|From Jakes Peak with Jeff Kasten|
|From Jakes Peak with Jeff Kasten|
(Slide show is embedded below. Click on the large "Play" button in the cetner of the screen to launch the slide show in a new window...)
The trail starts unambitiously and unpretentiously as a a few ski tracks leaving a dirty snowbank at the edge of route 89 past DL Bliss State Park, across from a few plowed out parking spaces on the side of the road. For a few minutes it seems like any other ski track, hewn from a fresh snowfall winding around the contours of the landscape headed in some vague direction slightly uphill through the forest.
Then, everything changes.. in a hurry. The vector of the proceeding track heads straight uphill, perpendicular to the fall line unwaveringly seeking the summit of Jake's Peak, like a compass needle pointing north in a lumpy sea - in the most expeditious way possible. If I were a cog railway, or a motorized cable car, or even a overpowered long track backcountry snowmobile this would make sense, but being a mere 50 something year old ordinary male specimen with far too much safety gear on my back this rapidly becomes a exercise in futility. Perhaps for the first skier, breaking trail in a fresh snowfall, with a wide ski and matching skin underfoot, the route the up track takes might make sense. However, one day after the fresh snow, on skis once proclaimed fat just a few years ago, but considered quite wimpy by todays 100+ cm underfoot standards I am working hard to cling to the mountainside without sliding backwards.
For the first hour I struggle to deny the inevitable tug of gravity carefully stomping my feet to set my skins into the firm thaw-freeze surface of the track, making steady, but slow progress upwards. The contours tick off in my mind, and the exquisite views of Lake Tahoe and the surrounding snow covered mountains begin to unfold behind me and to either side. My heart is thumping in my chest and sweat is beading up and falling off my forehead. I've stripped down to a poly tee in an attempt to radiate off the excess energy my muscles are foolishly wasting, and I must stop every 15 minutes to recover a normal respiratory rate. Then, what seemed previously impossible, became a reality, The trail got steeper.
My skis no longer could hold traction in the track, and the distance between me and Jeff slowly and inexorably grew until he was out of sight ahead of me. I diverged from the broken trail and made my own way up the steep shoulder, crossing the main trail occasionally, dusting fresh snow off low hanging branches hanging tightly between trees, and sinking 6 inches with each step as my ski tips plowed a fresh furrow in the virgin slope. Unrelentless is the best word that comes to mind when thinking of the effort required to reach the 8,800 foot summit of Jakes peak from lake level. In the fresh snow, and at a more human angle, my skis, poles, and body again worked as they should and I followed a more rational looking sinuous route up the remainder of the climb to the summit.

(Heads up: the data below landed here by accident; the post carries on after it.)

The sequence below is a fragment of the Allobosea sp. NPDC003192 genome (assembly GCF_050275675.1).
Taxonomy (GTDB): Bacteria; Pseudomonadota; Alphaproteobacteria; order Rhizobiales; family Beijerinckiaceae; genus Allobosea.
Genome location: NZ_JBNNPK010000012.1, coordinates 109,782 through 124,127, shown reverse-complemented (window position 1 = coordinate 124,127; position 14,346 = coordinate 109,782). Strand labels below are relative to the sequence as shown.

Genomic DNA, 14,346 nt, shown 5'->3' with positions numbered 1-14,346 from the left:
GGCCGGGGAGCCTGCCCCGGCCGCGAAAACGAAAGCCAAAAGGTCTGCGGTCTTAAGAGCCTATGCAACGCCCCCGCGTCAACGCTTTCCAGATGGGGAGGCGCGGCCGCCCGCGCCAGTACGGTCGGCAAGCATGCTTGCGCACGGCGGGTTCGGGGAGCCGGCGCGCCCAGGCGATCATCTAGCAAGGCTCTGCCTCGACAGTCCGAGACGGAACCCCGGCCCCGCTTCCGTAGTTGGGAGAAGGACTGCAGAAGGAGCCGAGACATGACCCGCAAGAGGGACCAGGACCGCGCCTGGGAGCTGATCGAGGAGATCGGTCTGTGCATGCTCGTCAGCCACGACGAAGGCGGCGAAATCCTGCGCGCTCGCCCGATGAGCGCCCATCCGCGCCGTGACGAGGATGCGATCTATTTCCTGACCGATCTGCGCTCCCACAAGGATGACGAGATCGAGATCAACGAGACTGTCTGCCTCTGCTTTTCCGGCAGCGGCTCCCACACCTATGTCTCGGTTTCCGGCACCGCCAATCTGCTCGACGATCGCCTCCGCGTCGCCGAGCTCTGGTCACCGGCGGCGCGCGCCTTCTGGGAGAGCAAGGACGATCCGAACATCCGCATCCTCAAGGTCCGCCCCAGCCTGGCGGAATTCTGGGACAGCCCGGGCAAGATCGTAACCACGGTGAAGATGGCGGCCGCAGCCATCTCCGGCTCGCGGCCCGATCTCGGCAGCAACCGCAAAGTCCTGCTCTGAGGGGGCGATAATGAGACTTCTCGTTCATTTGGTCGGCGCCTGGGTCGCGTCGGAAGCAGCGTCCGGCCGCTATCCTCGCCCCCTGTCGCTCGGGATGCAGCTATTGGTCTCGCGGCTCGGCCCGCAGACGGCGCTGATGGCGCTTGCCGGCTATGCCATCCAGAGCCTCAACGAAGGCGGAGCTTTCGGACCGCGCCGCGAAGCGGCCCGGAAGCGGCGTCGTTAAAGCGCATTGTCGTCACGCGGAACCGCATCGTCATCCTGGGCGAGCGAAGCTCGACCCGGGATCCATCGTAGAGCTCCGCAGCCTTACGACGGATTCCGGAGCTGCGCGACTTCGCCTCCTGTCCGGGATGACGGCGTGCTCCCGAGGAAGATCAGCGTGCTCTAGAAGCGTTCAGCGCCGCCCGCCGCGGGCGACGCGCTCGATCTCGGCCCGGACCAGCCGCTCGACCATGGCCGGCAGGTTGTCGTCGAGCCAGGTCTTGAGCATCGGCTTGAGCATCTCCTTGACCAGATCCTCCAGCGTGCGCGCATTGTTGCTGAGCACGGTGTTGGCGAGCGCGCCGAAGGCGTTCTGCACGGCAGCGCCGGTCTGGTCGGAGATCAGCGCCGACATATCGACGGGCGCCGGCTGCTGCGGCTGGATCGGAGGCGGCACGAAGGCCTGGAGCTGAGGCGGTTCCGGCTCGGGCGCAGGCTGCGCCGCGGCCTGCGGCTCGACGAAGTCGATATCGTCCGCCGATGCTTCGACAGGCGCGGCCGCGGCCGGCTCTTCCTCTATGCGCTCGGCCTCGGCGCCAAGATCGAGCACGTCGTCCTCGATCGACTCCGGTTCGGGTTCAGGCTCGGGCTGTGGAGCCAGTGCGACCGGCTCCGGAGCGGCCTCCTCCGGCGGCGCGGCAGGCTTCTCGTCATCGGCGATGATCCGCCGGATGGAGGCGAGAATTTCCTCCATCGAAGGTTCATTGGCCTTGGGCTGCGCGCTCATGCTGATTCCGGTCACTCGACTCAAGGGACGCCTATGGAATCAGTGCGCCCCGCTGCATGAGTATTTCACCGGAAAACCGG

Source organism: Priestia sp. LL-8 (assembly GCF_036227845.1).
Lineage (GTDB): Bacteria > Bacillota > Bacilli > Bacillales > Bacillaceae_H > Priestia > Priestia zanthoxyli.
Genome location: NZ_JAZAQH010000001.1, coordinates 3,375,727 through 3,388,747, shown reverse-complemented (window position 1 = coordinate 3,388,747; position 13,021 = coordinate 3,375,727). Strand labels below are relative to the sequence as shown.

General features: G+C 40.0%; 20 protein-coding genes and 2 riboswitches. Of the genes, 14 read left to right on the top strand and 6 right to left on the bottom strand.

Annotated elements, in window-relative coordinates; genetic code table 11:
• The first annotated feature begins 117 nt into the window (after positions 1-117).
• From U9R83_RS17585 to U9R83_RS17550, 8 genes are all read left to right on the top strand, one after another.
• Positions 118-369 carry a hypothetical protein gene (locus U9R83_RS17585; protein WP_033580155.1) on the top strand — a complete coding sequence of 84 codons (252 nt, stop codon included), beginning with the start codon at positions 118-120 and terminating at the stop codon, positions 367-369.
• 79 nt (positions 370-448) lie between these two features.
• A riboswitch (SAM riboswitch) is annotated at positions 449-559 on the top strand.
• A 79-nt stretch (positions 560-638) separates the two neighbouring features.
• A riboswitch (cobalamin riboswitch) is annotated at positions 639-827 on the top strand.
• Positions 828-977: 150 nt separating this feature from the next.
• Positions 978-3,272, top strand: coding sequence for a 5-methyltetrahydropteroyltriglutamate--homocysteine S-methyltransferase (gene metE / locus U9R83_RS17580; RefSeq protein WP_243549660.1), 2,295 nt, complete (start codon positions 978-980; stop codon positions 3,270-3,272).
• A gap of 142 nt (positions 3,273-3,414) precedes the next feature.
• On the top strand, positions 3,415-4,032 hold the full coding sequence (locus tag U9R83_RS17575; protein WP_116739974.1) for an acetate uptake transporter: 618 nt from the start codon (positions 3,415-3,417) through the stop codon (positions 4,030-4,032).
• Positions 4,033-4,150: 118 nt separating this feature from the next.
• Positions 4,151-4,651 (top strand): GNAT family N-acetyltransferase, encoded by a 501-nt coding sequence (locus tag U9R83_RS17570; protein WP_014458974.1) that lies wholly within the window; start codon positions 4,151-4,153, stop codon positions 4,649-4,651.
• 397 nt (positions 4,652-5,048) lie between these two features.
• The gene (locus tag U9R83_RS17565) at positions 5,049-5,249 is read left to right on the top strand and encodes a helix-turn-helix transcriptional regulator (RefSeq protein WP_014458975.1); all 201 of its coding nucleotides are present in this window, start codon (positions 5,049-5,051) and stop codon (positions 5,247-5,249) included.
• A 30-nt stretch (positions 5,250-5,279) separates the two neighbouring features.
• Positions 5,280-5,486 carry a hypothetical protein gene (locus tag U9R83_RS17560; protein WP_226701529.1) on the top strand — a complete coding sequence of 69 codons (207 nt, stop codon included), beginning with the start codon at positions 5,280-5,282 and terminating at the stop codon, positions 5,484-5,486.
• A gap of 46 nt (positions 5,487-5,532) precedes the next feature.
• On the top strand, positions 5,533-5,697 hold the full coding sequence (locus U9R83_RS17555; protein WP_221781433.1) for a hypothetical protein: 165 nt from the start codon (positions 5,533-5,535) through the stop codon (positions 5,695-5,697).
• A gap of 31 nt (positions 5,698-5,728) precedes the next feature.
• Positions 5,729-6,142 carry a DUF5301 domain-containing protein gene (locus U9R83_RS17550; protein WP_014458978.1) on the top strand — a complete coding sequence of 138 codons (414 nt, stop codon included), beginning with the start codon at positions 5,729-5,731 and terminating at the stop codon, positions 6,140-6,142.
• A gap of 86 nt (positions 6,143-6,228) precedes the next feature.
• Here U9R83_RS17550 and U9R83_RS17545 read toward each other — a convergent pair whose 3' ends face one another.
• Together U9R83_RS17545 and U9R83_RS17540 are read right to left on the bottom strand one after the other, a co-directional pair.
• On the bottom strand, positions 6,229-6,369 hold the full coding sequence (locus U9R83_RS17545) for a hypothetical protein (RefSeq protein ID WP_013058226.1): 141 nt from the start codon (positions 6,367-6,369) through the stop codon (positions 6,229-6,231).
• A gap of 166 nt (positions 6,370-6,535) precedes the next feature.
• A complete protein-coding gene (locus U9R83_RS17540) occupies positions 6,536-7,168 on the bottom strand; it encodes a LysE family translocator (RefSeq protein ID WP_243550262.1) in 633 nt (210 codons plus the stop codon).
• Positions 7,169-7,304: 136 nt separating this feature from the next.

What a view.... To the south and west the massive of Tallac, Jennies, and Dicks peak filled the horizon. To the east Lake Tahoe spread out before us - emerald blue with turquoise bays. To the north, Rubicon Peak, and off in the distance Mt. Rose snowy white against the deep blue sky.
After a rushed sandwich, pounding more liquids, and adding a few layers, I joined Jeff who was waiting patiently at the precipice, to consider our options for skiing down. We had spied and discussed a broad gully on the north east side which opened comfortably to widely spaced trees as far as the eye could see. The new snow was much more stable today than yesterday. The new snow seemed much better bonded to the old pack so a cracking slab seemed a small risk. Jeff led off and we skied leapfrogging pitches down and down and down and down over the undulating mountainside. We both recalled some cliff bands about 2/3 of the way down, so as we approached those pitches we slowed to more carefully scope out the roll-overs and run out of each pitch.
Before I wanted to admit it, the steep pitch gave way to a rolling hillside and once over the small rise at the base of our route, we were coasting to a stop near a ranger maintenance station just north on the road not far from our parked car.
Once again, the Sierra had dished up a sweet adventure, the weather and snowpack cooperated and we headed home with fresh memories of the beauty of the mature Sugarpine covered slopes of the west shore of Lake Tahoe.